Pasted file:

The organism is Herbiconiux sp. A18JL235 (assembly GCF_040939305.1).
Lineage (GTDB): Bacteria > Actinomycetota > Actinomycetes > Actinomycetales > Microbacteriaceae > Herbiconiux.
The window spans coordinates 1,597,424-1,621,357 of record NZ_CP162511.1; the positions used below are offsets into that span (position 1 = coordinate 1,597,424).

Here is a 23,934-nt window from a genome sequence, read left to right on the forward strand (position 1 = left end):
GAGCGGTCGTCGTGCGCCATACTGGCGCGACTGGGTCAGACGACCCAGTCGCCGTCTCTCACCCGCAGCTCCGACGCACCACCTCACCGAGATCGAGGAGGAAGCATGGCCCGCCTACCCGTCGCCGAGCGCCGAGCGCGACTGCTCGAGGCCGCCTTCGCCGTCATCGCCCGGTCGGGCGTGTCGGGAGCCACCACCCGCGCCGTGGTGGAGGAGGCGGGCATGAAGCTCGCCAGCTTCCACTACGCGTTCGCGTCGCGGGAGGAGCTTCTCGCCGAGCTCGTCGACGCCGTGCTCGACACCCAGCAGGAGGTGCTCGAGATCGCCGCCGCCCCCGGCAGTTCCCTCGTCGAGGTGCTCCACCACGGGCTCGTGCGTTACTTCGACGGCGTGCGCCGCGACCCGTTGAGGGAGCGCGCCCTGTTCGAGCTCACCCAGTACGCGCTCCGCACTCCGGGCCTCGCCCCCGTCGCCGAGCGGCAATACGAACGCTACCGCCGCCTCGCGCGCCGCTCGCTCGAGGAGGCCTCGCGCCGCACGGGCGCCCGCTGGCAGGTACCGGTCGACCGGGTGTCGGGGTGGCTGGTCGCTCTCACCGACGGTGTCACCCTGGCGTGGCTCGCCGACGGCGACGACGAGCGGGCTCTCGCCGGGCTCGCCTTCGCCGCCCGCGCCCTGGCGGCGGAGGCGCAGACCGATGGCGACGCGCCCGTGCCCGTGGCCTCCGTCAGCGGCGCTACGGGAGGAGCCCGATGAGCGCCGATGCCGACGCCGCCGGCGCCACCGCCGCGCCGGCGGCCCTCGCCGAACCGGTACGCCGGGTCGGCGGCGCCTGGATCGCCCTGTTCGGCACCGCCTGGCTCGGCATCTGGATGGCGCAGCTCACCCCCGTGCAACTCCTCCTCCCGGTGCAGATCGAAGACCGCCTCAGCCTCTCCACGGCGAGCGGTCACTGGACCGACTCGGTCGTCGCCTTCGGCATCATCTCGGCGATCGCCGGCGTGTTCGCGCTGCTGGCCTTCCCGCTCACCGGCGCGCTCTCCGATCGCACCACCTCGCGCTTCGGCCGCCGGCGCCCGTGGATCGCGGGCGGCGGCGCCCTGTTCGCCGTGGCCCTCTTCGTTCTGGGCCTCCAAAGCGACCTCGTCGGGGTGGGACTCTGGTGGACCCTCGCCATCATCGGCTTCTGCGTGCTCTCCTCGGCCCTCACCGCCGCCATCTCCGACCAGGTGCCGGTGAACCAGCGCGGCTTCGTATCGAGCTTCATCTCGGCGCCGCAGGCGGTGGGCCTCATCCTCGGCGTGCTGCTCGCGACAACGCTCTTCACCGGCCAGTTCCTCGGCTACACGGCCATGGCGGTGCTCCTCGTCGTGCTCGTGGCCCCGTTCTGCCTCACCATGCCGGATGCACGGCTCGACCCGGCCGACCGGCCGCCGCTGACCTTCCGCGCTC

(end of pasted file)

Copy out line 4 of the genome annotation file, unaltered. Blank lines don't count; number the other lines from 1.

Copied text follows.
Here is a 23,934-nt window from a genome sequence, read left to right on the forward strand (position 1 = left end):